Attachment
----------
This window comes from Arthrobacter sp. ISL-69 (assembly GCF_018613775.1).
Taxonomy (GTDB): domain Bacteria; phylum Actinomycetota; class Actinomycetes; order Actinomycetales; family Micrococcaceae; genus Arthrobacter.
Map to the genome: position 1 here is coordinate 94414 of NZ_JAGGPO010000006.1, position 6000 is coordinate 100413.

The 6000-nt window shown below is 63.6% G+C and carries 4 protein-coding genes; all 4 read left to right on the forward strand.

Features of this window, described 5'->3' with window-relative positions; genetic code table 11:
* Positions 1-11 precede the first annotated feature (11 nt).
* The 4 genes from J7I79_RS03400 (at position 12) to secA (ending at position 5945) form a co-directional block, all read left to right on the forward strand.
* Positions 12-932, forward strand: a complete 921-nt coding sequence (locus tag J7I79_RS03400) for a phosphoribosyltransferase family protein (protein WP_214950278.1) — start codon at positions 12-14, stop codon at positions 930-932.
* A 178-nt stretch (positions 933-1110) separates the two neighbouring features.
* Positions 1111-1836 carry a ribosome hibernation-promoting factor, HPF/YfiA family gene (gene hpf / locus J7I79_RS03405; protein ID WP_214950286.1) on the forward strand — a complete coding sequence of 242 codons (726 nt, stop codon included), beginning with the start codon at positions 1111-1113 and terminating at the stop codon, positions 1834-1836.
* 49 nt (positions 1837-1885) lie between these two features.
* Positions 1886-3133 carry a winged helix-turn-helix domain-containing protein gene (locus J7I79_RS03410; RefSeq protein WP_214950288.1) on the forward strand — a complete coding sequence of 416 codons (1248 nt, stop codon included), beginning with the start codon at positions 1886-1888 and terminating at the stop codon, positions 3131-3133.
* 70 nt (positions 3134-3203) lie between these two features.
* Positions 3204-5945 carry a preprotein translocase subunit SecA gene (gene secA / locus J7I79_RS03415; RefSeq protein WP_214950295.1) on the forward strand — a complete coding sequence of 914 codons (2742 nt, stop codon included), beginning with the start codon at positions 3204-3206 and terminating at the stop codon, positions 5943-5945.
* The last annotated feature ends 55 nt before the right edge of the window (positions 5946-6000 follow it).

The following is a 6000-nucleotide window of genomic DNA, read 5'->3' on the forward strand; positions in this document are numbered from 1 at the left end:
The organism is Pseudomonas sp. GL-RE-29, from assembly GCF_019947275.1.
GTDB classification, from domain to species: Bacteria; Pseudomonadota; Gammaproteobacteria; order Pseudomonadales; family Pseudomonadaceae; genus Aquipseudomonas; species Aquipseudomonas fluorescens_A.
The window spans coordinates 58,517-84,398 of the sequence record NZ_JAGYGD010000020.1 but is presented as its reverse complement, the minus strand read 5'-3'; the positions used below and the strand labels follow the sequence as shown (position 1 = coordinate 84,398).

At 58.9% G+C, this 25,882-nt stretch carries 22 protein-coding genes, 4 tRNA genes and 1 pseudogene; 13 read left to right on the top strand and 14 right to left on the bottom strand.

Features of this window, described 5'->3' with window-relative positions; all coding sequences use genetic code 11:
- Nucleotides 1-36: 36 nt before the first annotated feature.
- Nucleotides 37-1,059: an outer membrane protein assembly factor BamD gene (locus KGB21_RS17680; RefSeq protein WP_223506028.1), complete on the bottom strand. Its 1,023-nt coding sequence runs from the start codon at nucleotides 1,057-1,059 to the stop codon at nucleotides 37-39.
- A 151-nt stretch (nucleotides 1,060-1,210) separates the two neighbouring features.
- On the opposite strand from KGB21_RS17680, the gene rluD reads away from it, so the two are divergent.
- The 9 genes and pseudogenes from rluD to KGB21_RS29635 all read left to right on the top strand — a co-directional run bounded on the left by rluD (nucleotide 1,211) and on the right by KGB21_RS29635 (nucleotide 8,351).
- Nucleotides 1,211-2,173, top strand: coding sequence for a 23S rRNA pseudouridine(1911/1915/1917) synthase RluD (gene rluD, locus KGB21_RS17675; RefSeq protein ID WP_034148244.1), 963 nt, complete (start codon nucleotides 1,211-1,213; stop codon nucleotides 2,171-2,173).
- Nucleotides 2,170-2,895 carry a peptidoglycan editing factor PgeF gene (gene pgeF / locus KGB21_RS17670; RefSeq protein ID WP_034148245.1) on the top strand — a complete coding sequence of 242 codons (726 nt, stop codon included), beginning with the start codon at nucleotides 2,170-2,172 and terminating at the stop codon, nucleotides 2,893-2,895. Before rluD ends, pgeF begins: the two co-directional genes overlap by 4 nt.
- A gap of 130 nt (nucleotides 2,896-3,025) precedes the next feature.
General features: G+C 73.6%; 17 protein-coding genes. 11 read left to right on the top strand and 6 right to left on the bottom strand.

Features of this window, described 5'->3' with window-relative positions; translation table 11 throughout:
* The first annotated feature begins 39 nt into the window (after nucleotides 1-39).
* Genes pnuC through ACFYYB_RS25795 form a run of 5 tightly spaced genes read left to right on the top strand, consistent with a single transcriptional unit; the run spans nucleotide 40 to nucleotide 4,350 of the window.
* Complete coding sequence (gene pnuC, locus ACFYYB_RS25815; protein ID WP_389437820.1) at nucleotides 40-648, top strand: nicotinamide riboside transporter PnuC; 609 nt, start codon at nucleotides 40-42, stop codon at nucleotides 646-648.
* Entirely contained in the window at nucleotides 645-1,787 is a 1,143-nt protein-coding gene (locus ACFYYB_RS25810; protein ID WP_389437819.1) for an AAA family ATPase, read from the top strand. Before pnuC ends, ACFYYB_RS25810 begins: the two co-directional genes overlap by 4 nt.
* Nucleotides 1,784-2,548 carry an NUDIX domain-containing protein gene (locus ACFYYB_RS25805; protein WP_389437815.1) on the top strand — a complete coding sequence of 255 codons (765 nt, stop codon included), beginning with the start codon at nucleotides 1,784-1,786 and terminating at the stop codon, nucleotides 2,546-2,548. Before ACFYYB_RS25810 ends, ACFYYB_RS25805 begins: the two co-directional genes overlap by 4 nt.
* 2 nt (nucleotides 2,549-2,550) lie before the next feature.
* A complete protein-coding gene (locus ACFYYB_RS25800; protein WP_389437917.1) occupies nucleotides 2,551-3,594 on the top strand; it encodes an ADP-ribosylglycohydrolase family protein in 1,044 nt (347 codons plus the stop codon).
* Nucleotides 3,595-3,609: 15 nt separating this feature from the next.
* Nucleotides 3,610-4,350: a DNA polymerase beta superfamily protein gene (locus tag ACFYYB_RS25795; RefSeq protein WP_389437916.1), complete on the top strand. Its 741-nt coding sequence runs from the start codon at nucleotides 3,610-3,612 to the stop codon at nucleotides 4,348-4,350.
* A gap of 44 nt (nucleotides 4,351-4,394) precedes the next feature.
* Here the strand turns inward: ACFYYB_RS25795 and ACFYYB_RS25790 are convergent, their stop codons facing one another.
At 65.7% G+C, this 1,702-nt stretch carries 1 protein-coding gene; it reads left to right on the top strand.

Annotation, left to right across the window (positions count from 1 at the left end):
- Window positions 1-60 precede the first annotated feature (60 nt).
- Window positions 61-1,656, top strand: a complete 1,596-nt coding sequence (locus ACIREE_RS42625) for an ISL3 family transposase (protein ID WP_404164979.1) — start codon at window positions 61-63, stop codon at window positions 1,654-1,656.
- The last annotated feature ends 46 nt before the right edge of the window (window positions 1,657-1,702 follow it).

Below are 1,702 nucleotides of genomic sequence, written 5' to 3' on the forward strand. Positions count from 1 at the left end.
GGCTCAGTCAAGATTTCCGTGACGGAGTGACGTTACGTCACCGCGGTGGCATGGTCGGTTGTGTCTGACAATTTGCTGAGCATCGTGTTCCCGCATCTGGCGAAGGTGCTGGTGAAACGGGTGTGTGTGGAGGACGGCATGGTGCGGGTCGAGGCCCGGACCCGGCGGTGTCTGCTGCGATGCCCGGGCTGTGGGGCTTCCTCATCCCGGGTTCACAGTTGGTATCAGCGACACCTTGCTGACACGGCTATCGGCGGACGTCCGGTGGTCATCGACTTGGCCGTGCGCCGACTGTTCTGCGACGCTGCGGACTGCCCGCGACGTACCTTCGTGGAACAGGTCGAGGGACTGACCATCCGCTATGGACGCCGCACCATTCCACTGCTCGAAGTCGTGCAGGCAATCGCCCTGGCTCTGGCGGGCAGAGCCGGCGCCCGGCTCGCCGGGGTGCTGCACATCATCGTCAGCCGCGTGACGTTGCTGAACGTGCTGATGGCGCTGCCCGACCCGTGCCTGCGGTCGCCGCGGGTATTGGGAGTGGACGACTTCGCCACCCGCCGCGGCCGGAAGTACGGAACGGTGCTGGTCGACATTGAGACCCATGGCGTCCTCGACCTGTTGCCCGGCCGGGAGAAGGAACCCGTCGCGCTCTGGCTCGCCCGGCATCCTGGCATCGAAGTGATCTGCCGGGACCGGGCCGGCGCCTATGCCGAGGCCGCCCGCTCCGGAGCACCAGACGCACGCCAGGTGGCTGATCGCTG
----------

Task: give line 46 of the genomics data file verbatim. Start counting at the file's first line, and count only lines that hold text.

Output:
- Window positions 61-1,656, top strand: a complete 1,596-nt coding sequence (locus ACIREE_RS42625) for an ISL3 family transposase (protein ID WP_404164979.1) — start codon at window positions 61-63, stop codon at window positions 1,654-1,656.